• It is vital to understand that not all hand hazards can be completely guarded. When this is the case, it is critical to stay alert and always keep hands, fingers, and other body parts the recommended distance away from the actions of machines.


  • When performing jobs that require close proximity to moving parts, such as lathes, drill presses, grinders, and similar types of equipment, wearing any type of glove can create a serious entanglement hazard.
  • When this is the case, wearing no gloves at all may be the safest choice. Check with your supervisor if you are unsure.
  • Long hair or lose clothing can also become entangled in nip points or moving machine parts, frequently leading to disastrous consequences. This is why long hair and lose clothing are not allowed near moving machinery.
Factory Worker Loses Finger When Ring Gets Caught In Conveyor
  • As Jenny Parker learned, jewelry, especially rings, can cause serious injury.
  • “I had just gotten engaged and I was so excited! I wanted to wear my ring to work and show everybody,  even though I knew rings were prohibited in my area,” says Jenny.
  • “I was standing on a raised platform hanging parts into an overhead conveyor when my ring got caught on part of the hanger assembly,” she continues.  “My ring was stuck with my arm fully extended and I was  being pulled to the edge of the platform.”
  • Jenny knew what was about to happen, but when she was pulled to the edge of the platform, she had no choice but to step off. Her ring finger was amputated when she fell to the floor below.
  • “Now I know why rings were prohibited in my work area.  It’s the same reason I have to wear my ring on my right hand,” notes Jenny.

(learn more:photo-of-the-day-hand-safety-facts/)

Band Saw Operator’s Thumb Amputated While Daydreaming
  • Although not as obvious as loose clothing or jewelry, the hazards of complacency and distraction while working in close proximity to hand hazards can be equally damaging. As Frank Johnson figured out, a  simple daydream can quickly turn into a nightmare.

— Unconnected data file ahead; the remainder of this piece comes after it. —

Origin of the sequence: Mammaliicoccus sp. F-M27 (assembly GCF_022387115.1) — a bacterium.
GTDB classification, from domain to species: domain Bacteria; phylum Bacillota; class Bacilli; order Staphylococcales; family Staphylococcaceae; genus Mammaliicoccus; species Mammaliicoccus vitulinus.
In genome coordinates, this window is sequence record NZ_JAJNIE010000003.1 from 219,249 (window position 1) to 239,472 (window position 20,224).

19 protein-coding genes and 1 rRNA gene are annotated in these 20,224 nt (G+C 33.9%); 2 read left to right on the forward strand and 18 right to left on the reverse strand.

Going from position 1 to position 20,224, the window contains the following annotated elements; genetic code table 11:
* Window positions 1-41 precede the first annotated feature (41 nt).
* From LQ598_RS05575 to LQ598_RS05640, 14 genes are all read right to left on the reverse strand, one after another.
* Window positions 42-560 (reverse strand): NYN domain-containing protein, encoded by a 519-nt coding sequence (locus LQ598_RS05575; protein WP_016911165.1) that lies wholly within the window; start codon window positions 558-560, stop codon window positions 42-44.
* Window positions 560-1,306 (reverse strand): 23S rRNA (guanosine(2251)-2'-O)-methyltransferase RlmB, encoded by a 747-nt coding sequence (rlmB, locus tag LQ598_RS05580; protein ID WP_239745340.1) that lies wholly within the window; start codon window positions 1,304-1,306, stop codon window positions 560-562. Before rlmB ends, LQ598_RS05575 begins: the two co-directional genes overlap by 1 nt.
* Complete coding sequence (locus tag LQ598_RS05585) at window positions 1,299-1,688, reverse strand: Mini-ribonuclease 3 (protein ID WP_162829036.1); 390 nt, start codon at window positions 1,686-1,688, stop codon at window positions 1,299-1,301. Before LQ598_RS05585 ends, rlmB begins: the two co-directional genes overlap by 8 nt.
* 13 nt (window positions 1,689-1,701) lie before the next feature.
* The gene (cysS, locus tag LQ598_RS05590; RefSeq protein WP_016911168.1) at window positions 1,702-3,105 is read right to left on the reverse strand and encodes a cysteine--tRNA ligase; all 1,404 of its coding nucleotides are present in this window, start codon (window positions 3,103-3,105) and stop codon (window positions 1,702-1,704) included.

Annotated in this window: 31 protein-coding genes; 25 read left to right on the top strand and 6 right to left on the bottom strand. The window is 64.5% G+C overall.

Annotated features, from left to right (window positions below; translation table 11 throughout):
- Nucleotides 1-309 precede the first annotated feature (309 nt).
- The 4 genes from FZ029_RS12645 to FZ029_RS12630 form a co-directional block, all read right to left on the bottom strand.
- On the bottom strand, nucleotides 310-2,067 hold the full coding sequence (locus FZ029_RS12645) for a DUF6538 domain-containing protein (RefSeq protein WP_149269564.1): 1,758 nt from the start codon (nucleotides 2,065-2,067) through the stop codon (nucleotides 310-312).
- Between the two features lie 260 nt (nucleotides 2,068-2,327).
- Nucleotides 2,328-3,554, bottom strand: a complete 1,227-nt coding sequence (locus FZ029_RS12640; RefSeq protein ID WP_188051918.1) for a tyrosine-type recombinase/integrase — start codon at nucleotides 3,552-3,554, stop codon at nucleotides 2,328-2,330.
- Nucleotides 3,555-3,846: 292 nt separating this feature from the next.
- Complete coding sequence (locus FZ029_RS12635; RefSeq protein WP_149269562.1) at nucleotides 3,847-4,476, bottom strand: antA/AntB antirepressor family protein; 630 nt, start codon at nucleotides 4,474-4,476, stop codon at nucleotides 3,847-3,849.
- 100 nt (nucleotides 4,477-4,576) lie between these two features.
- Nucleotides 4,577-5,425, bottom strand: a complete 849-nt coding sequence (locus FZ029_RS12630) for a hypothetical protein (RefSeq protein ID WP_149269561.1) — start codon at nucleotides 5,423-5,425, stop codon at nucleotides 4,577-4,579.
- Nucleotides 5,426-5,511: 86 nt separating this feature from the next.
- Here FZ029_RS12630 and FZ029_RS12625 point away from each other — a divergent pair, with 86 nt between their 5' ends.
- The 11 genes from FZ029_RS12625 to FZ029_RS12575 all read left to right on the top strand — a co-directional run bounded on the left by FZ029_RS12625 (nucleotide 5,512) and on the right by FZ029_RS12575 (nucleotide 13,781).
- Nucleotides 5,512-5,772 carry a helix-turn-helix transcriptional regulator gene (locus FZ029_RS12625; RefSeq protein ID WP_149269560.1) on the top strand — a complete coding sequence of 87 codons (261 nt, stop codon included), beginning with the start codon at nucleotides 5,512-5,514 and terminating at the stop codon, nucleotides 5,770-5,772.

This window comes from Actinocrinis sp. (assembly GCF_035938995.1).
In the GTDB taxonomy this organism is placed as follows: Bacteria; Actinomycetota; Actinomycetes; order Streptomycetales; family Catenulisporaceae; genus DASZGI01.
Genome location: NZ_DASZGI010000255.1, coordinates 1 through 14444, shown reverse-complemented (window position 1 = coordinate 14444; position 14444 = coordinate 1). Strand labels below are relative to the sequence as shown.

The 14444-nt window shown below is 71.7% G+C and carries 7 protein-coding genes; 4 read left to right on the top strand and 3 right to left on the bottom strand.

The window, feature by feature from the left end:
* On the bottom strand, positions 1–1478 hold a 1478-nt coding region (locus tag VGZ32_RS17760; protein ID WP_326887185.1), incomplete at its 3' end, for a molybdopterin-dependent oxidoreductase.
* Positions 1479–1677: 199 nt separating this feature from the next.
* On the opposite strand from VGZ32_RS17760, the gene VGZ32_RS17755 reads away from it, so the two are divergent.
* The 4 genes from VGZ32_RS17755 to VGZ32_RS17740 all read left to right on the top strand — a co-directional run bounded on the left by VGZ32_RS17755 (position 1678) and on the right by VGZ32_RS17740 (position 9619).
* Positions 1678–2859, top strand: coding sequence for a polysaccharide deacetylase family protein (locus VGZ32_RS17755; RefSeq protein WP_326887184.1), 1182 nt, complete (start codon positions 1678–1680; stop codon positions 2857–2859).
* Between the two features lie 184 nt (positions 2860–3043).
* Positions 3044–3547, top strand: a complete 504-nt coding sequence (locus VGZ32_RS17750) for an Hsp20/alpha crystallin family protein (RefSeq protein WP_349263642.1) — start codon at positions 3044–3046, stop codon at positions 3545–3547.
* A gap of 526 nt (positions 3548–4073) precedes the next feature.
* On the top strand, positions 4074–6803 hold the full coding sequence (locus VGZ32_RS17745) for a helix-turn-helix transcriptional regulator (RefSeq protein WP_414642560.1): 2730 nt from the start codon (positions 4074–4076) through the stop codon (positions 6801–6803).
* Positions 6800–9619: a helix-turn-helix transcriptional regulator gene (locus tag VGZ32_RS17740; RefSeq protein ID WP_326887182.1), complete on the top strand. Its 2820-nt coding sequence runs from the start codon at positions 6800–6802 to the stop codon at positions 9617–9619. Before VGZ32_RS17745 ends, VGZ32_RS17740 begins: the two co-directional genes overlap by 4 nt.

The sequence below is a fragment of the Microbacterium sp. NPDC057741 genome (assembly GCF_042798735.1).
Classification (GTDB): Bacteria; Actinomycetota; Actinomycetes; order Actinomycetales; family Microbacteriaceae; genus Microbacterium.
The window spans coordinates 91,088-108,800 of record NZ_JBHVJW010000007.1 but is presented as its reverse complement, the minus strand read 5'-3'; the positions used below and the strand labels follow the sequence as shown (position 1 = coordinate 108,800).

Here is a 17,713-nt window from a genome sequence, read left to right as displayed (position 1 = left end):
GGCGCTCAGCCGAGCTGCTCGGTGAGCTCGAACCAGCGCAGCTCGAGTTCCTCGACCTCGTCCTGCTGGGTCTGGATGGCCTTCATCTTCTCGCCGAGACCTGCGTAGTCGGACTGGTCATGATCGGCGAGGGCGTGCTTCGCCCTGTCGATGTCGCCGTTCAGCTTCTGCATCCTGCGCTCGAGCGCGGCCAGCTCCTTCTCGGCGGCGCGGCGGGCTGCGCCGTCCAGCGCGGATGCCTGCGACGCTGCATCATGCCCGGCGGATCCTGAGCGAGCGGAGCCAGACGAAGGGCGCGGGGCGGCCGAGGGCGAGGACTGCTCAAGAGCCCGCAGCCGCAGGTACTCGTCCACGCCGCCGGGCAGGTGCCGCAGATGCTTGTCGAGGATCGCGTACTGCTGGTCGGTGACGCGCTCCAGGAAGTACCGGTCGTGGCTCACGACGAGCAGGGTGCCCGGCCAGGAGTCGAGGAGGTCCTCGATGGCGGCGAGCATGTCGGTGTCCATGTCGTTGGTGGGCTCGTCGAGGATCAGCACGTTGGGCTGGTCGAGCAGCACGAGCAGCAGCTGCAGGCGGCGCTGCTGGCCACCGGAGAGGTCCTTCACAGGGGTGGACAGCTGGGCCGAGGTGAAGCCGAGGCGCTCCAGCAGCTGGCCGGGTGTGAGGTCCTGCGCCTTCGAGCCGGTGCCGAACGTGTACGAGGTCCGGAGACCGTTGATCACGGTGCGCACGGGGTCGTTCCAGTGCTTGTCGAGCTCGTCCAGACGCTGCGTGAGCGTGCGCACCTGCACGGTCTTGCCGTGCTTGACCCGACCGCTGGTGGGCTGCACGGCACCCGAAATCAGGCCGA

• “I was daydreaming the day I lost my thumb. It’s hard to believe now, but I had gotten so used to my job I just didn’t think about what I was doing,” says Frank. “My job included cutting lengths of material on a  band saw. I had a form set up to get the length right, so all I had to do was keep pushing material through.”
  • “After work, I was going to the driving range to try out a new club I had been saving for, and in my mind, I was visualizing my stance and a new grip I’d been working on,” he adds. “In reality, I had picked up a  shorter piece of stock and placing it into my form, but my right thumb directly in line with the blade.”
  • “Then I did the same thing I had done a hundred thousand times before; I pushed it through.  I lost a lot more than my thumb that day. I lost respect for myself, something I’m having a hard time dealing with,” admits Frank.
  • “I can’t work as I did before and I certainly can’t play golf anymore. And that’s hard to take,  real hard,”  he concludes.


  • In addition to staying alert, many jobs require the use of an assist device. An assist device allows you to manipulate materials or adjust machinery while keeping your hands clear of hazards.
  • If your work requires the use of an assist device, use it. Many workers who thought they didn’t need it live each day with a constant reminder that they were wrong.
Operator Unqualified To Service Machine Suffers Traumatic Hand Injury
  • Under normal conditions, we are protected from many hand hazards by machine guarding or other protective devices; however, many injuries occur during abnormal conditions.
  • This is when it may be tempting to skip a procedure or take a short cut in order to get up and running again as quickly as possible, but as Nick Curran discovered, saving time is a poor trade for a mangled hand.
  • “I’d been operating the machine for almost a year and it periodically trips an overheat sensor, which is located behind a guard. I had to call maintenance every time,” says Nick.  “Every time they came, they  would remove the guard, reset the sensor, replace the guard and say, ‘It’s good to go.’”